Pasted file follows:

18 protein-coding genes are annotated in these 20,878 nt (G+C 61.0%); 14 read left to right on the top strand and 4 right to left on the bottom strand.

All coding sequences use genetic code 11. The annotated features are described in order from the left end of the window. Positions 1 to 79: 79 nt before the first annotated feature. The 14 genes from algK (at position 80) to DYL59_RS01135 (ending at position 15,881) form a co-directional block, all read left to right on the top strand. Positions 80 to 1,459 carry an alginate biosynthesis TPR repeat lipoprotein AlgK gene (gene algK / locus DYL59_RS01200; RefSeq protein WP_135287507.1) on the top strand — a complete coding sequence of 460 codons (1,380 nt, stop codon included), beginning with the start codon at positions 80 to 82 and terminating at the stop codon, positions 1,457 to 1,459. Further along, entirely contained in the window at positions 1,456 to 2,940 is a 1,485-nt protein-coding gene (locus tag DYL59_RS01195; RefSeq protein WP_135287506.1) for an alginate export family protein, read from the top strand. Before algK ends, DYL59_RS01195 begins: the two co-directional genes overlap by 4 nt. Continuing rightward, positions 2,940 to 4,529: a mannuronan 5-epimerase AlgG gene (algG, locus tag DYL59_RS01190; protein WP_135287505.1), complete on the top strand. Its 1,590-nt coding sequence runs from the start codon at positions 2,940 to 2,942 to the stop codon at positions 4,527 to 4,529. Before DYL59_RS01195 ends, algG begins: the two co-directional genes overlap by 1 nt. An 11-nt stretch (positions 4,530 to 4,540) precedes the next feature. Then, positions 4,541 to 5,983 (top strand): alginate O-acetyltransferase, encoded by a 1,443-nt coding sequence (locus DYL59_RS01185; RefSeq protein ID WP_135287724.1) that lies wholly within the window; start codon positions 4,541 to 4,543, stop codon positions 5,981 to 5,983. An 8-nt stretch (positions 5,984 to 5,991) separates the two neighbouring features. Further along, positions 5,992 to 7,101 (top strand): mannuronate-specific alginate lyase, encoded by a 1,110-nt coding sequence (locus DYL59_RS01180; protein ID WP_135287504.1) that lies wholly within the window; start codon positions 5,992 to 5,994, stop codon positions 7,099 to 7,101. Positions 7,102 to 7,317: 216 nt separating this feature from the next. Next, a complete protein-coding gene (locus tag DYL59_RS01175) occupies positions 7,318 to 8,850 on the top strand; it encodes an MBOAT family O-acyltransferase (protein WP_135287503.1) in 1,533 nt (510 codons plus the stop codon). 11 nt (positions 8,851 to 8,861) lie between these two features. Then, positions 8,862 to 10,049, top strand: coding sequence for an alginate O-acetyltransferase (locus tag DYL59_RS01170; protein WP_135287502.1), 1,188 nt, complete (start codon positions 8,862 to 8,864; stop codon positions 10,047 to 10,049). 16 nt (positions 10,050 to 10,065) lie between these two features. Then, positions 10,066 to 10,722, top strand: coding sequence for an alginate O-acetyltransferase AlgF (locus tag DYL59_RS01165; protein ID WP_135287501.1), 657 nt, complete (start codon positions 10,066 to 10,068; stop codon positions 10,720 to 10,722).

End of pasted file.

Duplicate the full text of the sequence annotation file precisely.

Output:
18 protein-coding genes are annotated in these 20,878 nt (G+C 61.0%); 14 read left to right on the top strand and 4 right to left on the bottom strand.

All coding sequences use genetic code 11. The annotated features are described in order from the left end of the window. Positions 1 to 79: 79 nt before the first annotated feature. The 14 genes from algK (at position 80) to DYL59_RS01135 (ending at position 15,881) form a co-directional block, all read left to right on the top strand. Positions 80 to 1,459 carry an alginate biosynthesis TPR repeat lipoprotein AlgK gene (gene algK / locus DYL59_RS01200; RefSeq protein WP_135287507.1) on the top strand — a complete coding sequence of 460 codons (1,380 nt, stop codon included), beginning with the start codon at positions 80 to 82 and terminating at the stop codon, positions 1,457 to 1,459. Further along, entirely contained in the window at positions 1,456 to 2,940 is a 1,485-nt protein-coding gene (locus tag DYL59_RS01195; RefSeq protein WP_135287506.1) for an alginate export family protein, read from the top strand. Before algK ends, DYL59_RS01195 begins: the two co-directional genes overlap by 4 nt. Continuing rightward, positions 2,940 to 4,529: a mannuronan 5-epimerase AlgG gene (algG, locus tag DYL59_RS01190; protein WP_135287505.1), complete on the top strand. Its 1,590-nt coding sequence runs from the start codon at positions 2,940 to 2,942 to the stop codon at positions 4,527 to 4,529. Before DYL59_RS01195 ends, algG begins: the two co-directional genes overlap by 1 nt. An 11-nt stretch (positions 4,530 to 4,540) precedes the next feature. Then, positions 4,541 to 5,983 (top strand): alginate O-acetyltransferase, encoded by a 1,443-nt coding sequence (locus DYL59_RS01185; RefSeq protein ID WP_135287724.1) that lies wholly within the window; start codon positions 4,541 to 4,543, stop codon positions 5,981 to 5,983. An 8-nt stretch (positions 5,984 to 5,991) separates the two neighbouring features. Further along, positions 5,992 to 7,101 (top strand): mannuronate-specific alginate lyase, encoded by a 1,110-nt coding sequence (locus DYL59_RS01180; protein ID WP_135287504.1) that lies wholly within the window; start codon positions 5,992 to 5,994, stop codon positions 7,099 to 7,101. Positions 7,102 to 7,317: 216 nt separating this feature from the next. Next, a complete protein-coding gene (locus tag DYL59_RS01175) occupies positions 7,318 to 8,850 on the top strand; it encodes an MBOAT family O-acyltransferase (protein WP_135287503.1) in 1,533 nt (510 codons plus the stop codon). 11 nt (positions 8,851 to 8,861) lie between these two features. Then, positions 8,862 to 10,049, top strand: coding sequence for an alginate O-acetyltransferase (locus tag DYL59_RS01170; protein WP_135287502.1), 1,188 nt, complete (start codon positions 8,862 to 8,864; stop codon positions 10,047 to 10,049). 16 nt (positions 10,050 to 10,065) lie between these two features. Then, positions 10,066 to 10,722, top strand: coding sequence for an alginate O-acetyltransferase AlgF (locus tag DYL59_RS01165; protein ID WP_135287501.1), 657 nt, complete (start codon positions 10,066 to 10,068; stop codon positions 10,720 to 10,722).